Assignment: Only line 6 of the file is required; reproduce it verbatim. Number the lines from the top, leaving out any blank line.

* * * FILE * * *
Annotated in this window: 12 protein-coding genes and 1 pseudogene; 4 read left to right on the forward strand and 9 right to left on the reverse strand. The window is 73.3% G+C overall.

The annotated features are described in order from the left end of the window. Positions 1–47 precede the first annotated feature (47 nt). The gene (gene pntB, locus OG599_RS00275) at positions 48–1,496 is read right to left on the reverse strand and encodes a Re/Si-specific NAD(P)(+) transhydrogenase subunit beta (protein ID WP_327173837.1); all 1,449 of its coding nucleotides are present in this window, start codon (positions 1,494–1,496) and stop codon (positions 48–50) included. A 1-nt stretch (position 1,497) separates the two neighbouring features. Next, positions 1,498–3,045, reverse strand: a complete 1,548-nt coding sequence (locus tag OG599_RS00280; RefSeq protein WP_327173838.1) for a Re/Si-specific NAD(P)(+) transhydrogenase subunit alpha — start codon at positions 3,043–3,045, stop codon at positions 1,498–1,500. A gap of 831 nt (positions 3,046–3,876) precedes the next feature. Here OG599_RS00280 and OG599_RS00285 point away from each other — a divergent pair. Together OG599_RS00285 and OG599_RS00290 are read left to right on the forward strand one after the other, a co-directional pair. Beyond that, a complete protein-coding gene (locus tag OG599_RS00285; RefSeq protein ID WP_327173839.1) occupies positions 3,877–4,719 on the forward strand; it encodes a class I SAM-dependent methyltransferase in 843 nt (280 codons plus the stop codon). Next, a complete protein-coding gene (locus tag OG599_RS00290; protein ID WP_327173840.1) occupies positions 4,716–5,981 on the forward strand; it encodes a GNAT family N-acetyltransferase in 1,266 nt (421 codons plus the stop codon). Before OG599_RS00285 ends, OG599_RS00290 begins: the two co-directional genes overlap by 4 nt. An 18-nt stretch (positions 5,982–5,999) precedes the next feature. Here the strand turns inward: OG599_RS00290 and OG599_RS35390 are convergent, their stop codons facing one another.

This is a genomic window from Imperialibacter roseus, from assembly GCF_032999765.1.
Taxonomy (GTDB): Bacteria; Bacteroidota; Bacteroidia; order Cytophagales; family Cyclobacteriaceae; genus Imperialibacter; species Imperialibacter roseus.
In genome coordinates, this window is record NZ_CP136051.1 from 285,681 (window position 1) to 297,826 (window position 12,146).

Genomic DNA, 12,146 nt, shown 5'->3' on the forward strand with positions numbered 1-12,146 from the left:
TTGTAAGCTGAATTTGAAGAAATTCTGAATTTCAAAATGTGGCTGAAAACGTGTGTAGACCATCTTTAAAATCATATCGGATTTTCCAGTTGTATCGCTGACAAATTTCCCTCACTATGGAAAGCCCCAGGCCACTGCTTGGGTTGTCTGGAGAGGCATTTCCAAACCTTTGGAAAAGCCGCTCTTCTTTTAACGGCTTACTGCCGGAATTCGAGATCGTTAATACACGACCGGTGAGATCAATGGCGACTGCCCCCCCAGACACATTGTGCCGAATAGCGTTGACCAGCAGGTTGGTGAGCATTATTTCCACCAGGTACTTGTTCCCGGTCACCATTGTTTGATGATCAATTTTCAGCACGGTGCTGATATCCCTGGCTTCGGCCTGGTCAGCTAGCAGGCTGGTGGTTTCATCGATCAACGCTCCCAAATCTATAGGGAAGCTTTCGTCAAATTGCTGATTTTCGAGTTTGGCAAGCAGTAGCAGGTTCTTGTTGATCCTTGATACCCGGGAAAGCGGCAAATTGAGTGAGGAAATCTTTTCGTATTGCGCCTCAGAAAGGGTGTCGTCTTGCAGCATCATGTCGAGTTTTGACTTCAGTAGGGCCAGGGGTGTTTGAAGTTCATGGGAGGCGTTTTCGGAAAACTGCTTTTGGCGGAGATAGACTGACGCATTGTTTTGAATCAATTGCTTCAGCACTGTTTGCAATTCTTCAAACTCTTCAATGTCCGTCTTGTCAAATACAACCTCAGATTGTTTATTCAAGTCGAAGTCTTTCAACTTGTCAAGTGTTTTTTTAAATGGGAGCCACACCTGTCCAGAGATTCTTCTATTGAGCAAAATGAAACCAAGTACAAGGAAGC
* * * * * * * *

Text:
Genomic DNA, 12,146 nt, shown 5'->3' on the forward strand with positions numbered 1-12,146 from the left: